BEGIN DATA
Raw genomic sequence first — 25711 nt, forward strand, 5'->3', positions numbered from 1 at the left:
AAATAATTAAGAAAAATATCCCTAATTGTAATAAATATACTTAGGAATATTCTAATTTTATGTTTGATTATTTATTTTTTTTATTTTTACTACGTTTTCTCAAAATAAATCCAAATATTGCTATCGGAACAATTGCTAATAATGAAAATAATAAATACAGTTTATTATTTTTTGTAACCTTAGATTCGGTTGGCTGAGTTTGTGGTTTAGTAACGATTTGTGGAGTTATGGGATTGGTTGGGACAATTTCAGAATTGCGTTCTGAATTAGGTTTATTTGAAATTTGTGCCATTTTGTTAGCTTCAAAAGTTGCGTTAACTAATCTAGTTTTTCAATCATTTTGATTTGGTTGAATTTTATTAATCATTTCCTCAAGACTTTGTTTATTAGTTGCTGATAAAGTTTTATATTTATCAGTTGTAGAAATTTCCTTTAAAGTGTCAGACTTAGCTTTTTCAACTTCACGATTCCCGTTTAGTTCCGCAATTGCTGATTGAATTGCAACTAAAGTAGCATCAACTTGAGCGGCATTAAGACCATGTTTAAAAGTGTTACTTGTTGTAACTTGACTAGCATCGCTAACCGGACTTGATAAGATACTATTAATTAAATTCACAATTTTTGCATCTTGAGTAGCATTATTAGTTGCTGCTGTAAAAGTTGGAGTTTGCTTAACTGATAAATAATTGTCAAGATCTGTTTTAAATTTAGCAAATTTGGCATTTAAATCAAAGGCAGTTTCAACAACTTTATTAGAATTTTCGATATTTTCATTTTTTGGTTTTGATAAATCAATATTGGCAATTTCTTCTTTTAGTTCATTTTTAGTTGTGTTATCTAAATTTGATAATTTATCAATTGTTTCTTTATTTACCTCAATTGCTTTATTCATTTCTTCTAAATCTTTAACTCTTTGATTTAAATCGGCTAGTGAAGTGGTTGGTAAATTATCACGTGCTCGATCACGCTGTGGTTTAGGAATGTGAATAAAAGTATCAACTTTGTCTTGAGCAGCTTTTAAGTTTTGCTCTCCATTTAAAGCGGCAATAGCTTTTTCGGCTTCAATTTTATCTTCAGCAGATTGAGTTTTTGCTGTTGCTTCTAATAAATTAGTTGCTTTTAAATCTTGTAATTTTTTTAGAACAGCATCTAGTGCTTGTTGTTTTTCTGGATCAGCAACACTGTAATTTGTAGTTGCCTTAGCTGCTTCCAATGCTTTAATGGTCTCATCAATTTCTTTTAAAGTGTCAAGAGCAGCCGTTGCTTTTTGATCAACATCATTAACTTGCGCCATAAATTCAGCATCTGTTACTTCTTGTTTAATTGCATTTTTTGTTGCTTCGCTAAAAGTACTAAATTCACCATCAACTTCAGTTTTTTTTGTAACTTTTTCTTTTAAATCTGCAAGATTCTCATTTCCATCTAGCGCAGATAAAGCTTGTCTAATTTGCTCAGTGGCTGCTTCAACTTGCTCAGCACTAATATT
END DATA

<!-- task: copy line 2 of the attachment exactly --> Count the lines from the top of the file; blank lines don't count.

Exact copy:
AAATAATTAAGAAAAATATCCCTAATTGTAATAAATATACTTAGGAATATTCTAATTTTATGTTTGATTATTTATTTTTTTTATTTTTACTACGTTTTCTCAAAATAAATCCAAATATTGCTATCGGAACAATTGCTAATAATGAAAATAATAAATACAGTTTATTATTTTTTGTAACCTTAGATTCGGTTGGCTGAGTTTGTGGTTTAGTAACGATTTGTGGAGTTATGGGATTGGTTGGGACAATTTCAGAATTGCGTTCTGAATTAGGTTTATTTGAAATTTGTGCCATTTTGTTAGCTTCAAAAGTTGCGTTAACTAATCTAGTTTTTCAATCATTTTGATTTGGTTGAATTTTATTAATCATTTCCTCAAGACTTTGTTTATTAGTTGCTGATAAAGTTTTATATTTATCAGTTGTAGAAATTTCCTTTAAAGTGTCAGACTTAGCTTTTTCAACTTCACGATTCCCGTTTAGTTCCGCAATTGCTGATTGAATTGCAACTAAAGTAGCATCAACTTGAGCGGCATTAAGACCATGTTTAAAAGTGTTACTTGTTGTAACTTGACTAGCATCGCTAACCGGACTTGATAAGATACTATTAATTAAATTCACAATTTTTGCATCTTGAGTAGCATTATTAGTTGCTGCTGTAAAAGTTGGAGTTTGCTTAACTGATAAATAATTGTCAAGATCTGTTTTAAATTTAGCAAATTTGGCATTTAAATCAAAGGCAGTTTCAACAACTTTATTAGAATTTTCGATATTTTCATTTTTTGGTTTTGATAAATCAATATTGGCAATTTCTTCTTTTAGTTCATTTTTAGTTGTGTTATCTAAATTTGATAATTTATCAATTGTTTCTTTATTTACCTCAATTGCTTTATTCATTTCTTCTAAATCTTTAACTCTTTGATTTAAATCGGCTAGTGAAGTGGTTGGTAAATTATCACGTGCTCGATCACGCTGTGGTTTAGGAATGTGAATAAAAGTATCAACTTTGTCTTGAGCAGCTTTTAAGTTTTGCTCTCCATTTAAAGCGGCAATAGCTTTTTCGGCTTCAATTTTATCTTCAGCAGATTGAGTTTTTGCTGTTGCTTCTAATAAATTAGTTGCTTTTAAATCTTGTAATTTTTTTAGAACAGCATCTAGTGCTTGTTGTTTTTCTGGATCAGCAACACTGTAATTTGTAGTTGCCTTAGCTGCTTCCAATGCTTTAATGGTCTCATCAATTTCTTTTAAAGTGTCAAGAGCAGCCGTTGCTTTTTGATCAACATCATTAACTTGCGCCATAAATTCAGCATCTGTTACTTCTTGTTTAATTGCATTTTTTGTTGCTTCGCTAAAAGTACTAAATTCACCATCAACTTCAGTTTTTTTTGTAACTTTTTCTTTTAAATCTGCAAGATTCTCATTTCCATCTAGCGCAGATAAAGCTTGTCTAATTTGCTCAGTGGCTGCTTCAACTTGCTCAGCACTAATATT